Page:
• Consumer goods manufacturers and retailers suffer peaks and troughs throughout the year. The retail peak for Christmas starts building in June/July for many warehouses.  This leads to the employment of large numbers of temporary staff especially as Christmas gets closer.  Some warehouses double their warehouse staff complement during this period.  Hence, automated assistance with staff recruitment and faster, more effective onboarding is crucial.

2. Mechanisation and Automation

The very large retailers are implementing various forms of robot technology to help with pallet movement through warehouses, moving tote bins to static pickers, scanning warehouse locations for empty slots, identifying picking faces almost depleted, checking that the pallet in a location is the right pallet, etc.

Medium size retailers are often implementing less expensive technology such as conveyor systems with fixed location scanners, which can read QR codes and route cartons appropriately.  More advanced implementations can read RFID tags if the cost is justifiable.  Different sophistication levels of conveyor systems can be used in goods receiving and despatch, verses goods movement inside the warehouse. These approaches save labour hours and also improve the accuracy of stock records. Wireless technology is often used in warehouses to help pickers and stock checkers use handheld or wrist worn devices to improve picking productivity.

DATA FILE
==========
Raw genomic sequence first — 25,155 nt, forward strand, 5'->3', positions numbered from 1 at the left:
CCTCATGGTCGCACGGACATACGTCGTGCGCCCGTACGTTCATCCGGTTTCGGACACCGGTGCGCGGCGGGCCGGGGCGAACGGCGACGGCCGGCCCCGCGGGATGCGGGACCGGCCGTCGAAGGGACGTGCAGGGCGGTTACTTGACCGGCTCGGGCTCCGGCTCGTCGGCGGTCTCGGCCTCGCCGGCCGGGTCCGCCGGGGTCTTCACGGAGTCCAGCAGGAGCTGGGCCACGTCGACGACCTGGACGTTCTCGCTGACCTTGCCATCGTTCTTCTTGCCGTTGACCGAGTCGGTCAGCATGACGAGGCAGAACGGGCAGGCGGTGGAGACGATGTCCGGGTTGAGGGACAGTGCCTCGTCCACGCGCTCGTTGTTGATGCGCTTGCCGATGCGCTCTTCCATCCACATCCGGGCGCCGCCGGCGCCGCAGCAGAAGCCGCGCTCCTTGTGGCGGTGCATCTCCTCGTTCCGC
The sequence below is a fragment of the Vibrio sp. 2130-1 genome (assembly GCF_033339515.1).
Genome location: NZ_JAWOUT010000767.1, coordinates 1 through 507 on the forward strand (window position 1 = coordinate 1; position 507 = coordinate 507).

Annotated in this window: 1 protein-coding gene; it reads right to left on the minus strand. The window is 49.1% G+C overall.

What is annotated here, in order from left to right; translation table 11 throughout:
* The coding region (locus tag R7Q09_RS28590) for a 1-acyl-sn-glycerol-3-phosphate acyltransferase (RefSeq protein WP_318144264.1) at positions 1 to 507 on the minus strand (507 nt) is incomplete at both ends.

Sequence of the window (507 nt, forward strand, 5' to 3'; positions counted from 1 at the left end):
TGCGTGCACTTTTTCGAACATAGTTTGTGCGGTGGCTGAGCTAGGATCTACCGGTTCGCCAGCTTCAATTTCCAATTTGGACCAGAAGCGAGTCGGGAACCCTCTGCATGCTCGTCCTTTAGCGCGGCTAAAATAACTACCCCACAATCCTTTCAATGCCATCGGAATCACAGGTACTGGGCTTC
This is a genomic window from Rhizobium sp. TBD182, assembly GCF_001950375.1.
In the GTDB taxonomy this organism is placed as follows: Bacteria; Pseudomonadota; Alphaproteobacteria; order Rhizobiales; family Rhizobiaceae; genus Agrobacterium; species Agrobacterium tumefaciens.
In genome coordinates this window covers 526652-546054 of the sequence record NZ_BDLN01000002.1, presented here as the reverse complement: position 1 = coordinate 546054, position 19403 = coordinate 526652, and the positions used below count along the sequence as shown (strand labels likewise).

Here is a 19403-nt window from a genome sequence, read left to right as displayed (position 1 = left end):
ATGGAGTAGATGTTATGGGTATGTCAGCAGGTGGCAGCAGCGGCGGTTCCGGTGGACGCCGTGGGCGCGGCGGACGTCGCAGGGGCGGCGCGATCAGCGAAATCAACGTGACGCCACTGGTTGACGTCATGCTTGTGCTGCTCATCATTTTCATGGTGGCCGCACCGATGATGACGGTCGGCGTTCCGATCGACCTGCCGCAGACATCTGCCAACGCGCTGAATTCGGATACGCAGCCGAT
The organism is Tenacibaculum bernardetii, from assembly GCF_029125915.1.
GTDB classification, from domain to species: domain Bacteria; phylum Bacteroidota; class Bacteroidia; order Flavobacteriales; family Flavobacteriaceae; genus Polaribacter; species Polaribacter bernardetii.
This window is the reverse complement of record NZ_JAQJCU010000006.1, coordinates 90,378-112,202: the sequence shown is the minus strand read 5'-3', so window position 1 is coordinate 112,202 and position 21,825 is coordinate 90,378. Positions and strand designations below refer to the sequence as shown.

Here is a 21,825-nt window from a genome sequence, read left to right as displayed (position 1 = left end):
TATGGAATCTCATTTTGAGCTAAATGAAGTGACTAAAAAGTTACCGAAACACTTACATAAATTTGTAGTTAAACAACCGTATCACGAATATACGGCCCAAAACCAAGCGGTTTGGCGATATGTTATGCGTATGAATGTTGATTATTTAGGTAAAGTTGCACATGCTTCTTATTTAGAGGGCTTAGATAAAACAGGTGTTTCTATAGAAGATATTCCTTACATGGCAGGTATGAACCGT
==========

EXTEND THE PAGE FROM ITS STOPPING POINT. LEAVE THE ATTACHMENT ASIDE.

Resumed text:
3. Managing Inventory

The primary functions of a warehouse are to receive stock, store it for as long as necessary, keeping it fit to sell, and then pick and ship it somewhere. 

Typical inventory related challenges in the warehouse include:

  • Receiving the goods accurately and identifying problems in supplier shipments.
  • Checking receipt quality against sealed samples and alerting buyers if there are questions about the quality of specific receipts.
  • Knowing how much you have in stock and exactly where it is at any time, together with its status, such as available for picking, on hold for quality reasons, etc.
  • Carrying out periodic stock checks and maintaining stock accuracy.
  • Picking and shipping the right products in the right quantities at the right time.
  • Sometimes it includes an element of assembly when, for example, Woks are shipped from China with nested bowls, separate handles and folded display cartons. They are assembled in the warehouse before picking.  Companies who do this often have a team of temporary staff they can call in to assemble products and some companies outsource this task to third parties.
  • Reducing or eliminating stock losses due to supplier fraud, shipping company theft, damage in handling, warehouse or driver theft, record keeping errors, etc.
  • Managing stock rotation.

Obviously, manufacturers and retailers need very good warehouse management systems to provide all the core functionality to manage the relevant processes, and to integrate to the purchase order management system, product file system, accounting systems, etc.